Yesterday, Gartner published the 2017 Magic Quadrant for Business Intelligence. The MQ research for BI has been in existence for close to a decade; it is THE document of reference for buyers of Business Intelligence technology.
Contrary to last year’s Quadrant, lots changed this year! Gartner declared that the visual-based data exploration capabilities that enabled companies like Tableau or Qlik to disrupt the market are now mainstream. The next generation of disruption will include The Cloud, Hadoop and Big Data.
The Ugly: Not everyone can lead
Last year, Gartner trimmed down the list of “Leaders” from 9 to 3. This year, the research firm stayed consistent with its approach in limiting access to the upper-right section of the Quadrant. We are still dealing with 3 Leaders: Tableau, Microsoft and Qliktech.
- The Tale of 2 Leaders: Microsoft made the biggest move year-over-year, closing the gap on execution and vision on Tableau, Quadrant’s #1. The fact that Qliktech was taken private last year seemed to have slowed down its ascension. While Tableau and Microsoft shot up, Qliktech moved back down and to the left (Qliktech was acquired Thoma Bravo for $3B, a 40% premium to its stock price, in March 2016).
- Megavendors 3X3: You might remember that, last year, 6 megavendors got kicked out of the Leaders Quadrant: IBM, MicroStrategy, SAP and SAS had moved down to Visionary, Information Builders to Niche and Oracle left the MQ altogether. This year, the treatment for these vendors was split in half. SAP, SAS and IBM stay visionaries and remain slightly affected. However, MicroStrategy regresses quite a bit and Information Builders continues to decline into the Niche category. Larry Ellison will be happy to see that Oracle is back on the MQ (although it appears in the Niche Quadrant?!). He might be less excited about the fact that Salesforce made the MQ’s most impressive jump from Niche last year to the second most visionary vendor this year (after Microsoft).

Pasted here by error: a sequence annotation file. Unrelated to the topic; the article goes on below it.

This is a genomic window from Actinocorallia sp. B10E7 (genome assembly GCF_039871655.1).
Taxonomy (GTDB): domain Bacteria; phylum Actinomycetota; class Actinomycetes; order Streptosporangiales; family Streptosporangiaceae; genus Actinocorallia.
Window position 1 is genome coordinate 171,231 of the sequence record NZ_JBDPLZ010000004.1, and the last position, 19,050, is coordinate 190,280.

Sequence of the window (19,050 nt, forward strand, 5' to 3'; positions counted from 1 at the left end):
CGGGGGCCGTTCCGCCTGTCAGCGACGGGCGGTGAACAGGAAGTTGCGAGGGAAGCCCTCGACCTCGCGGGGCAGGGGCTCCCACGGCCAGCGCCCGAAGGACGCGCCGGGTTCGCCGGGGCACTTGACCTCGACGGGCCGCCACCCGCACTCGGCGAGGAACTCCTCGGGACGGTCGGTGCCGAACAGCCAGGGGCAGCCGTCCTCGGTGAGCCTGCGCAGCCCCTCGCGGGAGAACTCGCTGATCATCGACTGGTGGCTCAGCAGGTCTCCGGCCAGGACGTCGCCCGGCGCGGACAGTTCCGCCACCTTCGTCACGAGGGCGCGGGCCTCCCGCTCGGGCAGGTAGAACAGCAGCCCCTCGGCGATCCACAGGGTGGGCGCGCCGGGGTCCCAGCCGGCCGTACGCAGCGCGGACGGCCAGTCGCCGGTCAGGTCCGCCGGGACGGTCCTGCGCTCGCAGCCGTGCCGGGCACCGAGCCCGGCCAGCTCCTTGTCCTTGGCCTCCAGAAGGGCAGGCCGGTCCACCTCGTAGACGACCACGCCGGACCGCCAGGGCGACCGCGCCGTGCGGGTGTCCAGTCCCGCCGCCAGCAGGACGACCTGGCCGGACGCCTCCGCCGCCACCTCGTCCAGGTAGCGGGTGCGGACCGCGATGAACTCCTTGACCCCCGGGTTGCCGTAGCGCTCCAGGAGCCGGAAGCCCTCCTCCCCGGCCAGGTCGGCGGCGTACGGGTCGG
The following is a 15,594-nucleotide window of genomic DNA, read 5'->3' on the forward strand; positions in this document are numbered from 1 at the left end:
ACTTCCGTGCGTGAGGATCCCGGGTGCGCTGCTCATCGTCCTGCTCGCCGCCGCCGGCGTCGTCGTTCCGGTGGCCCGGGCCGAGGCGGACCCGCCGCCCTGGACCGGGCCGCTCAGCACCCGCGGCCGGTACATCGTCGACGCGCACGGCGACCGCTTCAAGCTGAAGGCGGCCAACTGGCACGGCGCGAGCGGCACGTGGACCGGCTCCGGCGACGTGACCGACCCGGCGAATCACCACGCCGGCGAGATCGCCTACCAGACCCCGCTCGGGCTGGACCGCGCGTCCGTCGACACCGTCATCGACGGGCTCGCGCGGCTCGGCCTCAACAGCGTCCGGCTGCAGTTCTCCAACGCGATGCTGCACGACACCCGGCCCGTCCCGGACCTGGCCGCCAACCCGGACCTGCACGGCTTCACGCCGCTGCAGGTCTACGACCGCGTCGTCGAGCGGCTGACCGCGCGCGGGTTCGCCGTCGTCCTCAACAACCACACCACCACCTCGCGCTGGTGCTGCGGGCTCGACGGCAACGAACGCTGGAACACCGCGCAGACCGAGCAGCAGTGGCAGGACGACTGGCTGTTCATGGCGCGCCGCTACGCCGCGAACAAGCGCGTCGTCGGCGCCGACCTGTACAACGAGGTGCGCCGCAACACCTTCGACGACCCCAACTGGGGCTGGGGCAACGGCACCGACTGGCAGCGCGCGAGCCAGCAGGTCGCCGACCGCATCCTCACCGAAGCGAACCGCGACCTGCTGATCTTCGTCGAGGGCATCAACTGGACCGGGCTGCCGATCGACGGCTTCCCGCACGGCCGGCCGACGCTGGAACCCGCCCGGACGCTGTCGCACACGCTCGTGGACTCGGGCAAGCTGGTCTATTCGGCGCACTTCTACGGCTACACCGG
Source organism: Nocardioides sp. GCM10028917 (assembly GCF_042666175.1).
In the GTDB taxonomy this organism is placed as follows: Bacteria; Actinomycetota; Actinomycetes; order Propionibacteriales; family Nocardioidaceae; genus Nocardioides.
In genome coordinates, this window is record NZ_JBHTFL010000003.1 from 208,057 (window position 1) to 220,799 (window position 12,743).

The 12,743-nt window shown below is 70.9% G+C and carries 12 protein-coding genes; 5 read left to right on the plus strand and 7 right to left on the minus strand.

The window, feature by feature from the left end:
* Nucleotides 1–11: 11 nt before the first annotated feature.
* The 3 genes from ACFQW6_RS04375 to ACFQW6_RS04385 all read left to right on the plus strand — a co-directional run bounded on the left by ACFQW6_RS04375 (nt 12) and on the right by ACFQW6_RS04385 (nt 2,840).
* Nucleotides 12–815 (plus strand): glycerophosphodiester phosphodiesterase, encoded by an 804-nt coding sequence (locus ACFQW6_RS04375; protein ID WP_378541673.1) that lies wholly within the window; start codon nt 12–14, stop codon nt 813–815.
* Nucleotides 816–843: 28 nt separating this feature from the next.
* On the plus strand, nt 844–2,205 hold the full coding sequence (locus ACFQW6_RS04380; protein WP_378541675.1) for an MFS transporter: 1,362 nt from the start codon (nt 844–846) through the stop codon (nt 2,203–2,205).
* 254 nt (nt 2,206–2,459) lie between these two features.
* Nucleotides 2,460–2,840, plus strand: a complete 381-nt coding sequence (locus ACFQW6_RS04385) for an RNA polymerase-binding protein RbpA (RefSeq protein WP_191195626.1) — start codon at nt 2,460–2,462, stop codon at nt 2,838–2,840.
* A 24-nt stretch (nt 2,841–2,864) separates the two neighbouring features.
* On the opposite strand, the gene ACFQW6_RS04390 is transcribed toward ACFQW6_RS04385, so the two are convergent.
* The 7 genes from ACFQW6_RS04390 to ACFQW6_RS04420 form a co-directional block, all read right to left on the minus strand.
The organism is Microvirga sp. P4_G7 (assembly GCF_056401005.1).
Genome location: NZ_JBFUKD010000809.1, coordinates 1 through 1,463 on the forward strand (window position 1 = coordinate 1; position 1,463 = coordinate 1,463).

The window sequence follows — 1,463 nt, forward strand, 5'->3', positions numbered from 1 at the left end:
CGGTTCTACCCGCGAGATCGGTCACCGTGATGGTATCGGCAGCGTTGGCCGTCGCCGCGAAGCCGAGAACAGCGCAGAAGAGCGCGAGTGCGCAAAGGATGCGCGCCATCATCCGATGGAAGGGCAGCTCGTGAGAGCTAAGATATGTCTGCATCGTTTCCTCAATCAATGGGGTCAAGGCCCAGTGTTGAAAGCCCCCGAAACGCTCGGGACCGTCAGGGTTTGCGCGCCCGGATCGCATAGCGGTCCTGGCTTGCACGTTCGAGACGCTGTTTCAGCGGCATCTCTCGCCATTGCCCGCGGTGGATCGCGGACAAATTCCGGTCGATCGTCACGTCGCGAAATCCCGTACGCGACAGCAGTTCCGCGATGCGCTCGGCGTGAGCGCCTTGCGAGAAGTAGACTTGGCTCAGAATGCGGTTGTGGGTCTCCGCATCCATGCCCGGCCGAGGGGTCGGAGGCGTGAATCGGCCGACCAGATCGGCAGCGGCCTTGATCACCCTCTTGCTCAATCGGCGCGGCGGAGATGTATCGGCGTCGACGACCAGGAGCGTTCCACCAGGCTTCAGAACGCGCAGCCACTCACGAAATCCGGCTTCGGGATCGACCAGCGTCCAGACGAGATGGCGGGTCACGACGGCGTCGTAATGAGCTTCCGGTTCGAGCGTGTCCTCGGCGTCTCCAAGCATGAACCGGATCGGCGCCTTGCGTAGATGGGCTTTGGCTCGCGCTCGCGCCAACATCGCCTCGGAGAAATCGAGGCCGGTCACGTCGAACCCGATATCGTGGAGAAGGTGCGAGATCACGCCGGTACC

The Bad: ETL and the Cloud
Two trends seem to have particularly affected vendors this year: the featurization of data-preparation and data-wrangling and the necessity to do “Cloud, the right way”.
- ETL Commoditization: While Gartner acknowledges the need for data-wrangling, it seems to indicate that it should be a feature of a BI platform (the paper refers to Tableau’s Maestro project for instance). The quadrant also indicates that only a small amount of end users need such capabilities. This might explain why Alteryx, a reference in this market, moved from visionary to niche this year.
- Cloud’s Old and New Guard: while Gartner points to the Cloud as a major disruption in this market, it doesn’t treat all cloud vendors the same way in this quadrant. For instance, Birst and Domo declined significantly year over year and GoodData, which had entered the quadrant in 2013 with to its Cloud-exclusive positioning, is simply gone. I noted that neither Google Data Studio nor Amazon QuickSight were assessed year (probably due to Gartner’s revenue requirements for this MQ). However, I’m going to bet that they will show up next year...in a surprising manner. Indeed, Gartner states that more than 50% of surveyed respondents have active and planned cloud BI deployments (a significant jump year-over-year). Cloud Analytics is a key trend however, its seems that enterprises want more than just a “Cloud-Only” option. A set of additional vendors get ‘dinged’ in this report because they are unable to satisfy enterprises needs for hybrid (cloud AND on-premises) options.